How to use your yard to help save Monarch butterflies


CHESTERFIELD, Mo. – The Monarch is one of the most recognizable butterflies in the world, its orange and black wings an instant eye-catcher. Famous for their seasonal migration, millions of monarchs travel from the United States and Canada south to California and Mexico for the winter. 

“There is actually a population East of the Rocky Mountains and a separate, distinct population West of the Rocky Mountains,” explains Chris Hartley, Science Education Coordinator at the Sophia M. Sachs Butterfly House in Faust Park. “And it’s really important when we talk about conserving them to realize that the Western Population is in much worse shape than the eastern population.” 

In December, the U.S. Fish and Wildlife service announced that the monarch butterfly needs to be added to the threatened and endangered species list. Over the past 20 years, scientists have noted declines in all populations, but especially the California population, which fell to fewer than 30,000 in 2019. Habitat loss is the biggest problem.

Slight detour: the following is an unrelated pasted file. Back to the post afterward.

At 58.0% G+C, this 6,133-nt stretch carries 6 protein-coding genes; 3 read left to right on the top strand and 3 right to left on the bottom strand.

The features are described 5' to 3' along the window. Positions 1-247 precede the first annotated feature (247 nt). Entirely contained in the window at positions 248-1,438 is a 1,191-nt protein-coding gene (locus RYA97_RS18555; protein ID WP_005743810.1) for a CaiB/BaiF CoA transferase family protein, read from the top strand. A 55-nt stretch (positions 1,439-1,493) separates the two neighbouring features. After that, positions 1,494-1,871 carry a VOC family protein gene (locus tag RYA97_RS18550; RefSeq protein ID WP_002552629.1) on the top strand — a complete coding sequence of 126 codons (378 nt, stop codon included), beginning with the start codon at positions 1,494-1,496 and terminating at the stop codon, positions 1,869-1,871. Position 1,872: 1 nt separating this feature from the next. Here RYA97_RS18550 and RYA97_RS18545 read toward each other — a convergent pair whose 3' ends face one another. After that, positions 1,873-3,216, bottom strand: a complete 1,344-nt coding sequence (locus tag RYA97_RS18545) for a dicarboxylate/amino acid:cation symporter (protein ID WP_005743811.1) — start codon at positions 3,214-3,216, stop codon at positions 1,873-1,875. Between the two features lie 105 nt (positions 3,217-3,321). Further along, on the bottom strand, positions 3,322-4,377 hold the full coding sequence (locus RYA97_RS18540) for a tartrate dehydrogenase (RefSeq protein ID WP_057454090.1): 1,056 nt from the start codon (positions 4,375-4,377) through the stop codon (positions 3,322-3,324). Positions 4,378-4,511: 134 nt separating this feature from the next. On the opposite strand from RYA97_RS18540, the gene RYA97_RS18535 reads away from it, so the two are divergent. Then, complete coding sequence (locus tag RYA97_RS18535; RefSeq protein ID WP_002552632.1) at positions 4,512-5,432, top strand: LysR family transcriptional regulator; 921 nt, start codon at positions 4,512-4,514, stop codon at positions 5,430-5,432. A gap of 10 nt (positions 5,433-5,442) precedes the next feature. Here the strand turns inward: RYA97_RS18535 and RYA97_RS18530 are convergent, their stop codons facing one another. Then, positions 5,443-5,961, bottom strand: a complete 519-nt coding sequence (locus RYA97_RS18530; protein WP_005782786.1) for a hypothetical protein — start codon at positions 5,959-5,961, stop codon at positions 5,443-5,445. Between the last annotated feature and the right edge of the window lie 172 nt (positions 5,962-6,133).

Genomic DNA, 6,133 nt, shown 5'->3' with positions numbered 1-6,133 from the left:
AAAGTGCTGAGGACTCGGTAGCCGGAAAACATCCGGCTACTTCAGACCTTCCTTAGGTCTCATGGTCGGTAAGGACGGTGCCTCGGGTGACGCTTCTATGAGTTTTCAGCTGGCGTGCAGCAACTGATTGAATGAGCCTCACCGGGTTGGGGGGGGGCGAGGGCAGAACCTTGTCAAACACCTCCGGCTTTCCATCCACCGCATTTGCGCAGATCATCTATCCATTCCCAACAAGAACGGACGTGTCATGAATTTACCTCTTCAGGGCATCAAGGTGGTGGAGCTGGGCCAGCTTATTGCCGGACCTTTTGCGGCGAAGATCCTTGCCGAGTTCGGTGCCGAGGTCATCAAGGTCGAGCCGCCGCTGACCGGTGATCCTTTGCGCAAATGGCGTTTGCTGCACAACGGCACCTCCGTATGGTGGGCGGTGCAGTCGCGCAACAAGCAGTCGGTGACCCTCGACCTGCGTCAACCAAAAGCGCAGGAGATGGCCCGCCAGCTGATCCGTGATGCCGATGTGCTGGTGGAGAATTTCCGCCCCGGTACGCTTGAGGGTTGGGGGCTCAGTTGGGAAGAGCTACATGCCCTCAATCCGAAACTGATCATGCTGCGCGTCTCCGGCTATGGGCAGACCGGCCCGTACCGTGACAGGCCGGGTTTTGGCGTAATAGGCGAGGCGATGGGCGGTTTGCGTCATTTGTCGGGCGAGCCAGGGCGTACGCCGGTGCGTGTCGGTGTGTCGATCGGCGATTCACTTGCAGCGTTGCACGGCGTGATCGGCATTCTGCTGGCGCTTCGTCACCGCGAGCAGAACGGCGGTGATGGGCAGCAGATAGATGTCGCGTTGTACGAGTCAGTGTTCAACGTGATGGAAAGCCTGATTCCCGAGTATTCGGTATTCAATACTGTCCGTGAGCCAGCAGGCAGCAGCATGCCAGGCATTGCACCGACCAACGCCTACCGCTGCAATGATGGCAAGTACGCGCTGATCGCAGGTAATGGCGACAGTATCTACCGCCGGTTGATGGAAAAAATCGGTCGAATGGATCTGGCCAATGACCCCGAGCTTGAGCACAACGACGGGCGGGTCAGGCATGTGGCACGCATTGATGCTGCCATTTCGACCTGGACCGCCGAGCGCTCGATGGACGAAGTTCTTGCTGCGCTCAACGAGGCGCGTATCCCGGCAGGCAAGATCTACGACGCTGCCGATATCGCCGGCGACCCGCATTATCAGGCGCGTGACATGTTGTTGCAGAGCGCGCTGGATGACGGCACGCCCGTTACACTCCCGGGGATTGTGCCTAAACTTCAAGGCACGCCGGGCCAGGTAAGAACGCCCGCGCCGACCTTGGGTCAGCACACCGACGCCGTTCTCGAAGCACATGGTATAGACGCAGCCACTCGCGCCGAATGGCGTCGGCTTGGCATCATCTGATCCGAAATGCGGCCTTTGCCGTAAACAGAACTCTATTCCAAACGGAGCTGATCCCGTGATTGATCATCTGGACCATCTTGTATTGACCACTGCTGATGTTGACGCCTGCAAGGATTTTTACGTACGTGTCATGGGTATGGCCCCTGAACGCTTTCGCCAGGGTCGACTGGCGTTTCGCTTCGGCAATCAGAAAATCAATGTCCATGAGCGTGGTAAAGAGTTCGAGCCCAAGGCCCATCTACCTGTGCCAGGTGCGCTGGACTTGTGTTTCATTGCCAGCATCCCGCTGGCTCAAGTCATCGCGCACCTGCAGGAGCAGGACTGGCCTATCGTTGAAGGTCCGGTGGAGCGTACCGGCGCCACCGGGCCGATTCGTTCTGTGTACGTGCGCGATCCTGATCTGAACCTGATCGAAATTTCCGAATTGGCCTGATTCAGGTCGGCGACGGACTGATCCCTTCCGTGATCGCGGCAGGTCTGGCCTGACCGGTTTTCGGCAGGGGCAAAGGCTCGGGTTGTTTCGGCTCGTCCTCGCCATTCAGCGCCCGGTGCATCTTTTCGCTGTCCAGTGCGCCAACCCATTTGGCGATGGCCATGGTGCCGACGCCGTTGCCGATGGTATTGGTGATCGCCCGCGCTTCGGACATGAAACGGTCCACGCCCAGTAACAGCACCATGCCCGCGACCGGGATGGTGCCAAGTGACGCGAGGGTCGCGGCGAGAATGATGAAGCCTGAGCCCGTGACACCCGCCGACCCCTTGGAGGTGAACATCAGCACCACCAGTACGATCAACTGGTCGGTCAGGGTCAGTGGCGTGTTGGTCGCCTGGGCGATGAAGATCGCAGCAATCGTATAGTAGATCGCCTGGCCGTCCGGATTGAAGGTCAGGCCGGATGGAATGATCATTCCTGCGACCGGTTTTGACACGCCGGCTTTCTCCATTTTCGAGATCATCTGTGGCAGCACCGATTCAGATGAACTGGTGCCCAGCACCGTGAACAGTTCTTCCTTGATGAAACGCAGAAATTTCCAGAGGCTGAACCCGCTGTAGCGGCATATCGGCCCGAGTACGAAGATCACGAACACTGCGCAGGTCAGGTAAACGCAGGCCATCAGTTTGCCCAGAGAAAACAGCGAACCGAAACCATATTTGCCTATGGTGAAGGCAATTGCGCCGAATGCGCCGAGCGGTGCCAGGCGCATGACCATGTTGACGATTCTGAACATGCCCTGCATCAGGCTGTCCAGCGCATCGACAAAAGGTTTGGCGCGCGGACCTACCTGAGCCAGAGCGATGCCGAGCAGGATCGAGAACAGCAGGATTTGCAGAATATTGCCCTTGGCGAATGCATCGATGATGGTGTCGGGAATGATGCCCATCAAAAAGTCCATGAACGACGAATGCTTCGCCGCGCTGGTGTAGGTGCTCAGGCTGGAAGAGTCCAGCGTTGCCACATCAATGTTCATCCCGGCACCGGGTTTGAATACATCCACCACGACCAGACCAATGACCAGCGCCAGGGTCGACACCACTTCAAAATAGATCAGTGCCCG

“There’s specific patches of trees there that are slowly being lost and other factors along the whole migratory pathway like loss of whole plants, loss of milkweed, loss of nectar plants and many other things that are just causing the population to slowly dwindle away,” says Hartley. 

We want to help preserve both the western and eastern populations of Monarch butterflies and there are a lot of things that you can do in your own backyard.  

“Planting milkweed It is one of the major ones. Milkweed is the host plant for Monarchs. What I mean is it’s the only plant of all the plants in the world that a Monarch mama will lay eggs on. You can have a garden full of wonderful plant choices but if there’s no milkweed, it’s basically of little use to Monarch butterflies,” explains Hartley. 

In addition, you also need to add plants that will provide nectar for adult butterflies.
You can find those at the Butterfly House plant sale being held over two weekends in April. Adding a butterfly garden to you spring planting plans will do so much more than beautify your landscape 

“All kinds of butterflies are pollinators. They have many other ecological roles including things you may not think of. As caterpillars, many butterflies are food for baby birds. That’s an important role they play, so lots of different ways they integrate into the ecosystem,” says Hartley

Getting the monarch butterfly on the endangered species list is a great way to bring attention to the problem but helping monarchs is up to all of us. 

“Its survival depends on us planting milkweed and on, you know, planting nectar plants and not using pesticides in our yard and things like that. Really, it will never recover unless we take those individual actions, no matter what federal status is given.” 

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